On Being a Man

Join The Dillydoun Review in celebrating National Poetry Month with

A Poem by F. Cade Swanson

“You’re a pretty big wheel, ain’t you?”
my grandfather asks.
Words tossed my way
from a green armchair
in the dark corner of the front room
of his Appalachian home.

It’s like an impromptu game of catch,
his words propelled with disdain
(bewilderment?)
at the soft boy standing in his home.

Maybe it’s my dad’s fault.
Surely it’s my dad’s fault.
Mom has told me it’s my dad’s fault.
Mom uses heavy, sticky words like grandpa does.
This was her dad.

I was nothing like the men my grandfather knew:
strong, dominant brutes with calloused hands
whose days were spent underground
in the dark coal mines of Kentucky,
where the beauty of my grandfather’s otherworldly ice blue eyes
went mercifully unnoticed.

The men he knew lived in perpetual darkness,
entering the mines in the morning before dawn
and exiting at dusk,
the blackness seeping into their lungs
and slowly, painfully robbing them of air.
These men didn’t waste their breath
on unnecessary words.

My dad, the man my mother chose,
relishes the light,
his sensitive hazel eyes perpetually watery from being outside.
His hands are soft,
in spite of years of janitorial work before he joined the military,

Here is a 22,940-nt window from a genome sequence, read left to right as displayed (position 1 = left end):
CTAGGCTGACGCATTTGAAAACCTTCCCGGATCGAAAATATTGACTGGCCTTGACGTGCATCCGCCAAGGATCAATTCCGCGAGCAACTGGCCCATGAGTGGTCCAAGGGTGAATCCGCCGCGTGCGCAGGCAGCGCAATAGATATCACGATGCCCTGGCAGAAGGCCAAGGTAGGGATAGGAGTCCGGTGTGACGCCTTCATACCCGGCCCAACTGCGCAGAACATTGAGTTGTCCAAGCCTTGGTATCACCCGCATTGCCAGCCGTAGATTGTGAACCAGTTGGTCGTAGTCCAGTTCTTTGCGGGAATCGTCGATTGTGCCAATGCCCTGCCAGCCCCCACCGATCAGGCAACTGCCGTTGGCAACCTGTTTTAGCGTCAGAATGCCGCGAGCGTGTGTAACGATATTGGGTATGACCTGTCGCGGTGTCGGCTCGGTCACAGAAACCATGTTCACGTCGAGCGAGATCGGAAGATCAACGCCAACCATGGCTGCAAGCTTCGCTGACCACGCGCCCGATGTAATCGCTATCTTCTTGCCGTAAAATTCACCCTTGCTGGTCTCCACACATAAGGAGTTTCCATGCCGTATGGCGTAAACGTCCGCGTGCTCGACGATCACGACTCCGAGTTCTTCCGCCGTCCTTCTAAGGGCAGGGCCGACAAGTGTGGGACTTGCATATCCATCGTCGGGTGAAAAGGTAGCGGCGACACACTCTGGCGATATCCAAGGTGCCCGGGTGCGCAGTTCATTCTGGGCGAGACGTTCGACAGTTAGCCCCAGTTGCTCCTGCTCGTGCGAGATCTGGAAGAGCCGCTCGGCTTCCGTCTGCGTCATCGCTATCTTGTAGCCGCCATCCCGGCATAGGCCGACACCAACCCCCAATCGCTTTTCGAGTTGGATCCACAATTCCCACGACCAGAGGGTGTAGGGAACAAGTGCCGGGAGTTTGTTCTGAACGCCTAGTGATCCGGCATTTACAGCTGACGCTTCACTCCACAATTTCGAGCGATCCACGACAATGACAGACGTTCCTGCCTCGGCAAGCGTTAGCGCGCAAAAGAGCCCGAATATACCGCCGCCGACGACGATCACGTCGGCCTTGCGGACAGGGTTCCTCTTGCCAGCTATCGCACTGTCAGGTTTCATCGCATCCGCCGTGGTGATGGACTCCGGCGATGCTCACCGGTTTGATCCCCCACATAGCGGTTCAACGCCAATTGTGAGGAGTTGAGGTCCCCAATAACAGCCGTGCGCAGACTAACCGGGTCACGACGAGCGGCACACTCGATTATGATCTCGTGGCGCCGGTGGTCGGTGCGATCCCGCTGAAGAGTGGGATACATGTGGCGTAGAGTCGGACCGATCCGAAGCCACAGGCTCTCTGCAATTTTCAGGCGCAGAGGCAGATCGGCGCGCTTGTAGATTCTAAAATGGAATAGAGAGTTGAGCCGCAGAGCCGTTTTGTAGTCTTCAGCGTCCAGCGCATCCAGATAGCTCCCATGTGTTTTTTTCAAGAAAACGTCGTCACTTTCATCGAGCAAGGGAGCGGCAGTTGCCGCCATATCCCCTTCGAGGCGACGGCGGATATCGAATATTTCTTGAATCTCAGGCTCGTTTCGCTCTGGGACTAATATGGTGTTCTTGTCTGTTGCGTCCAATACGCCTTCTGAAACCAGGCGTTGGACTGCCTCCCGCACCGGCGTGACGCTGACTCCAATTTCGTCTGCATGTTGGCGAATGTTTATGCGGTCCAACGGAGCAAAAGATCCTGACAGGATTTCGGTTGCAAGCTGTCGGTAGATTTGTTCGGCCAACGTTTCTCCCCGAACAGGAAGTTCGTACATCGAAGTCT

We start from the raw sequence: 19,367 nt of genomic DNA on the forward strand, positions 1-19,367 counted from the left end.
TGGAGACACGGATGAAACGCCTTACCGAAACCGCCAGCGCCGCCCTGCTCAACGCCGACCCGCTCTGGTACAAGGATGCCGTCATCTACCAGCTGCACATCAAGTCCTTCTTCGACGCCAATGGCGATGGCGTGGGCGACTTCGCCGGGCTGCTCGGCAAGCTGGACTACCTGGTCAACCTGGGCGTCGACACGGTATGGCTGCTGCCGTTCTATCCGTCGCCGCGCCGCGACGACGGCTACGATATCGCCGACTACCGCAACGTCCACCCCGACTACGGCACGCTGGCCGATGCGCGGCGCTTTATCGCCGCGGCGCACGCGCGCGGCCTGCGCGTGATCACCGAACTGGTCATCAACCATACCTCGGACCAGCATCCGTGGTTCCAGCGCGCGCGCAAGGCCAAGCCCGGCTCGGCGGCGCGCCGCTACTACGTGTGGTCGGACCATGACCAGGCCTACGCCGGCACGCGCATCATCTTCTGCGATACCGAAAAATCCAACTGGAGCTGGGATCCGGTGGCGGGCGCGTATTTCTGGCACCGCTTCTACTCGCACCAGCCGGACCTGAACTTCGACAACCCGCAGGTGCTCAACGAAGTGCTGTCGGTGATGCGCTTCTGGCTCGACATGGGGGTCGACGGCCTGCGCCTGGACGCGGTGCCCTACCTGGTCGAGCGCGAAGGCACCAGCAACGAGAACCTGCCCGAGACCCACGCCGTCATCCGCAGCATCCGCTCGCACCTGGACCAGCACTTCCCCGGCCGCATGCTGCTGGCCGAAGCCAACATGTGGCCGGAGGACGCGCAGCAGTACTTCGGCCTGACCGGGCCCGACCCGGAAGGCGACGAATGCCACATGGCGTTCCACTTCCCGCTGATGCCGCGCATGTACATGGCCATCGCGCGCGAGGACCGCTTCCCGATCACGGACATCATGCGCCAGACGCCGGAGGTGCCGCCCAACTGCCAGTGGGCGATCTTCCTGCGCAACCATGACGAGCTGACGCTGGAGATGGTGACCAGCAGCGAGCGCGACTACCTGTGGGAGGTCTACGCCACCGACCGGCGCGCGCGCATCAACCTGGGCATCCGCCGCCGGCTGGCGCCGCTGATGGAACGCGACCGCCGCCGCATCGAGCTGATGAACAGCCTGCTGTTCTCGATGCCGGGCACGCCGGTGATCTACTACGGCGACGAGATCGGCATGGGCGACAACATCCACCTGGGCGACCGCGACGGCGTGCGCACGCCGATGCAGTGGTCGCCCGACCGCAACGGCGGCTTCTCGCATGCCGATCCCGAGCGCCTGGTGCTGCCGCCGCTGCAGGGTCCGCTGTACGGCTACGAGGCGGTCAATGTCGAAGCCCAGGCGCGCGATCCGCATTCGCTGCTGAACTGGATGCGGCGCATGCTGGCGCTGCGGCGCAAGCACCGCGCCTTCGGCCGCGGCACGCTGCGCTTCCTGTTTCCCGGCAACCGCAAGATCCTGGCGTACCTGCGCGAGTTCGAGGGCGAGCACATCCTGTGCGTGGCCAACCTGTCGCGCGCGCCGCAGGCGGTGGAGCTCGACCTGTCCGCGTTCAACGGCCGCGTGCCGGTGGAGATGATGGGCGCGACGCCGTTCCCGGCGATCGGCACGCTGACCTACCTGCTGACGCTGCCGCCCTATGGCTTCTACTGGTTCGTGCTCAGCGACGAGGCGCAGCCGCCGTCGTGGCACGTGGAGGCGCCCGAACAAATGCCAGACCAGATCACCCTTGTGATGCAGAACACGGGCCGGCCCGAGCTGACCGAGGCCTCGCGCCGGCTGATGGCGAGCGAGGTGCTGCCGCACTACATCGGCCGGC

reflections of his days working retail
and the brief time he taught high school history.
His words are too plentiful to be heavy or sharp,
like a constant barrage of ping pong balls that,
while irritating if beamed in your direction,
are never dense enough to leave a scar or sting when they hit you.

But the heavy sticky words my grandfather threw at me?
My mom taught me to catch them all
in my small, soft hands,
and not let them fall.
Hold some in my heart.
Hold some in my head.
Hold the weight of others like a hammer or pickaxe,
feel their burn like flares from a stick of dynamite
until my hands, too, became calloused.

I stare at him awkwardly, waiting for direction.
My mother is nowhere to be found
but also deeply present.

I respond to him like my father would.

“I guess I am, Grandpa. I guess I am a pretty big wheel.”

He glares at me,
those blue eyes glowing in the dark corner of the room.
He raises his strong, thick hand
like he’s going to strike me.
Watches me to see if I flinch.
Waits for me to retreat.
Waits for me to fall.

He reaches out, squeezes my shoulder hard,
and expels a deep disappointed sigh
(my mother learned that from him, as well)
as I turn and walk away.

F Cade Swanson is a queer dad who grew up in Southeast Virginia. He runs a community center in Seattle, Washington and his work has appeared in Soliloquies Anthology, Nine Cloud Journal, Snapdragon: A Journal of Art & Healing, Day Without Art 30, Ailment: Chronicles of Illness Narratives, HIV Here & Now from Indolent Books, and Stonewall’s Legacy Anthology. Check out some of his published works at fcadeswanson.com

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